Graduate Degree Type
College of Nursing
Cynthia P. Coviak
Jeffrey A. Potteiger
Melodee Vanden Bosch
Sherry A. Blair
A number of chronic and debilitating conditions such as cardiovascular disease, stroke, hypertension, anxiety, depression, pain, osteoporosis, and falls are known to be delayed, improved, or prevented by increasing physical activity (PA) levels. The numbers of those affected form a substantial portion of the US population. As of 2011, for example, 26 million adults in the U.S. were diagnosed with diabetes mellitus (DM) alone. Another 79 million people had elevated blood glucose measurements putting them at risk for DM. Despite knowledge of the connection with chronic disease, PA levels are not consistently and quantitatively assessed during primary care office visits. Healthcare providers often believe lifestyle change intervention with sedentary adults is futile and encounter barriers to regular PA for many low-income, inner-city clients.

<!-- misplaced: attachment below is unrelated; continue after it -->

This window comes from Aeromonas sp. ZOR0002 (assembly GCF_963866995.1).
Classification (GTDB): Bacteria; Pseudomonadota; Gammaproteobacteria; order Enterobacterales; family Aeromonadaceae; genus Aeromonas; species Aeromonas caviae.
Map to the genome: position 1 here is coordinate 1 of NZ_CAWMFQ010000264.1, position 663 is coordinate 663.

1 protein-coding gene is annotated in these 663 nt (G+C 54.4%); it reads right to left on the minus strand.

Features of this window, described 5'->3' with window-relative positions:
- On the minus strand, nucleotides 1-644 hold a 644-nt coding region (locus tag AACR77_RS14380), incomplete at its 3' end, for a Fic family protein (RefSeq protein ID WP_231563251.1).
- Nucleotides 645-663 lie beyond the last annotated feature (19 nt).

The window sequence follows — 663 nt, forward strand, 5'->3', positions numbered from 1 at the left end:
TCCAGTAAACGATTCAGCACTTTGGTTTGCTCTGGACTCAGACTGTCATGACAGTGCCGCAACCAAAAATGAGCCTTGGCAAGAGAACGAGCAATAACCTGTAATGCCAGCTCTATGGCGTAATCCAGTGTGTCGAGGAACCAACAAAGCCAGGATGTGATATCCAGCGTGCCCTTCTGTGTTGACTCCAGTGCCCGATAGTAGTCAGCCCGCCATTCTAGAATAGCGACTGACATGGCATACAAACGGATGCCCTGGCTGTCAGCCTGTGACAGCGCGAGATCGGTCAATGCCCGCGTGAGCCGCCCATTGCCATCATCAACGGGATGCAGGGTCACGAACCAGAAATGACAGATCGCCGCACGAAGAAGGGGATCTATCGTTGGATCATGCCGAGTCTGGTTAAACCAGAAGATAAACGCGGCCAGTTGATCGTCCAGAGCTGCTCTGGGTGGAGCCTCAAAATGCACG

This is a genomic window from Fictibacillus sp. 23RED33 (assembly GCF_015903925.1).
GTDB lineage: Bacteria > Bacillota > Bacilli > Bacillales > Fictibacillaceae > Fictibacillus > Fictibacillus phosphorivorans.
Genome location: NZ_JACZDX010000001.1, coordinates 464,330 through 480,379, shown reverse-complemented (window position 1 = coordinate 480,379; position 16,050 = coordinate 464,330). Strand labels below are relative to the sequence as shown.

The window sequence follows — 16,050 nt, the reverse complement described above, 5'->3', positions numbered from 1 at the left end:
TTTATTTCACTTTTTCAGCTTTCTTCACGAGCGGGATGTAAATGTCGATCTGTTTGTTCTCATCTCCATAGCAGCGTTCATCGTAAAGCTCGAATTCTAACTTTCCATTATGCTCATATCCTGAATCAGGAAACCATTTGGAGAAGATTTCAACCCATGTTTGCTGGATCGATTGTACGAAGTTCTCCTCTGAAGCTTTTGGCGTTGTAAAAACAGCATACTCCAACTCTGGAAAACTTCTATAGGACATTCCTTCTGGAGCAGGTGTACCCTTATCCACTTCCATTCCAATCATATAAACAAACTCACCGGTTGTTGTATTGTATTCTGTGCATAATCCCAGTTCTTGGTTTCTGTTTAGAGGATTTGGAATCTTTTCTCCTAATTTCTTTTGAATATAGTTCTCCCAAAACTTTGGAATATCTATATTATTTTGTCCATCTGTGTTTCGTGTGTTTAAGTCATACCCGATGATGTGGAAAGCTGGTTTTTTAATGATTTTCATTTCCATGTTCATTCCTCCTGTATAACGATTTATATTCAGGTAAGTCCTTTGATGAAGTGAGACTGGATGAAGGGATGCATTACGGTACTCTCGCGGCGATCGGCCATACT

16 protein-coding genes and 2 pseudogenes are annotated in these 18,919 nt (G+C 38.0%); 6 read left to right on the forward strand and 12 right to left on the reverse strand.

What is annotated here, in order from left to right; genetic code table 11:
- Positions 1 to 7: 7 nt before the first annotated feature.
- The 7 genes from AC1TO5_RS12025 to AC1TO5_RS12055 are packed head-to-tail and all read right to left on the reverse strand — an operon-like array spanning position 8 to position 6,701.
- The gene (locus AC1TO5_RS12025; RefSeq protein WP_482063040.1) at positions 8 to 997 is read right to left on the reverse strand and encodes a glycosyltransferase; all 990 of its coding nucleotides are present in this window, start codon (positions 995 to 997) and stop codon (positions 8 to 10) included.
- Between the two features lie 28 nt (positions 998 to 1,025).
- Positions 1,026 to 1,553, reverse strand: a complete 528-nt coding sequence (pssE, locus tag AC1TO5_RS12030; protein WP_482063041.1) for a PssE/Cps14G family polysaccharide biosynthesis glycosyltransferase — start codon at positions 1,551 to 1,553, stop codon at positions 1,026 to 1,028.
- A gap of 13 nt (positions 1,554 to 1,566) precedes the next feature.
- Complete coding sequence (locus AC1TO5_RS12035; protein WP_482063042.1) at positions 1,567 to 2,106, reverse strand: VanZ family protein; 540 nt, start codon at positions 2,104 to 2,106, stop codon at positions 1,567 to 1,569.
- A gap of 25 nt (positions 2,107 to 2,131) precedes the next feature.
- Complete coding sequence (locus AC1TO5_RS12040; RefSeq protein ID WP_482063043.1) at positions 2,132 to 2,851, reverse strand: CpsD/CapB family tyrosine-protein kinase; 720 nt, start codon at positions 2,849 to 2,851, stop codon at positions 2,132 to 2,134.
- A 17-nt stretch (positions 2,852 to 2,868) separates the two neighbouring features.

Barriers are potentially reduced through partnership with the YMCA (Y), which cooperates with local churches and community organizations to open sites that offer nutrition and exercise classes at no cost to participants. Healthcare providers at the Grand Valley State University Family Health Center (FHC) did not previously refer sedentary clients to the Y. Referral to the Y became an innovative part of an evidencebased intervention set.
Quality enhancements were put in place at the FHC, guided by a logic model to improve PA assessment and intervention. A policy was written that specifies the process to be used to evaluate and document clients' PA levels and application of interventions for those clients who were assessed and found to have suboptimal habitual PA levels. Assessment uses the International Physical Activity Questionnaire self-report, short-form because it yields numeric and categorical results that allow tracking of progress and determination of the need for PA intervention. A low to moderate PA level result now triggers implementation of an evidence-based intervention set consisting of counseling, printed educational materials, and an offer of referral to Y community outreach programs. The electronic health record-embedded educational material was written to facilitate teaching and client self-review.
Sanchez, Thomas A., "Primary Care Assessment and Interventions to Improve Physical Activity Among Insufficiently Active Adults Ages 18 Through 64 Years Old" (2014). Doctoral Dissertations. 24.